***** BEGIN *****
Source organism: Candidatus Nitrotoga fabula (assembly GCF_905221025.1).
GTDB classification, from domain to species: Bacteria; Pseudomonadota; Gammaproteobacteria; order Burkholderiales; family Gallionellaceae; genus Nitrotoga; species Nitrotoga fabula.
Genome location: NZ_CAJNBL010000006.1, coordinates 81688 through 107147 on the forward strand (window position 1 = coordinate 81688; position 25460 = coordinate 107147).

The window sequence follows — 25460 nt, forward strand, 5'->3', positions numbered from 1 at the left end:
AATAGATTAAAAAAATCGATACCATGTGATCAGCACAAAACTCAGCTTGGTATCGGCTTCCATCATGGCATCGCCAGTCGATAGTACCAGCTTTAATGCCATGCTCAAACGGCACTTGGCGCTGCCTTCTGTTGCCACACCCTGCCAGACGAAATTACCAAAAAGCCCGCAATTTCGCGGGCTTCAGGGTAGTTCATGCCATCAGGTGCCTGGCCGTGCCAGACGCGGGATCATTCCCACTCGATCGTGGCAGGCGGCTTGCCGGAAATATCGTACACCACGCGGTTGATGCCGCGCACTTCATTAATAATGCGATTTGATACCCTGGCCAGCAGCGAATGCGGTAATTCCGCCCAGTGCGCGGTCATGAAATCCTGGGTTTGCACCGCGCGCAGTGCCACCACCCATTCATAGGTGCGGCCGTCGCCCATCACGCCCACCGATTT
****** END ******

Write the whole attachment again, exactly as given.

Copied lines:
Source organism: Candidatus Nitrotoga fabula (assembly GCF_905221025.1).
GTDB classification, from domain to species: Bacteria; Pseudomonadota; Gammaproteobacteria; order Burkholderiales; family Gallionellaceae; genus Nitrotoga; species Nitrotoga fabula.
Genome location: NZ_CAJNBL010000006.1, coordinates 81688 through 107147 on the forward strand (window position 1 = coordinate 81688; position 25460 = coordinate 107147).

The window sequence follows — 25460 nt, forward strand, 5'->3', positions numbered from 1 at the left end:
AATAGATTAAAAAAATCGATACCATGTGATCAGCACAAAACTCAGCTTGGTATCGGCTTCCATCATGGCATCGCCAGTCGATAGTACCAGCTTTAATGCCATGCTCAAACGGCACTTGGCGCTGCCTTCTGTTGCCACACCCTGCCAGACGAAATTACCAAAAAGCCCGCAATTTCGCGGGCTTCAGGGTAGTTCATGCCATCAGGTGCCTGGCCGTGCCAGACGCGGGATCATTCCCACTCGATCGTGGCAGGCGGCTTGCCGGAAATATCGTACACCACGCGGTTGATGCCGCGCACTTCATTAATAATGCGATTTGATACCCTGGCCAGCAGCGAATGCGGTAATTCCGCCCAGTGCGCGGTCATGAAATCCTGGGTTTGCACCGCGCGCAGTGCCACCACCCATTCATAGGTGCGGCCGTCGCCCATCACGCCCACCGATTT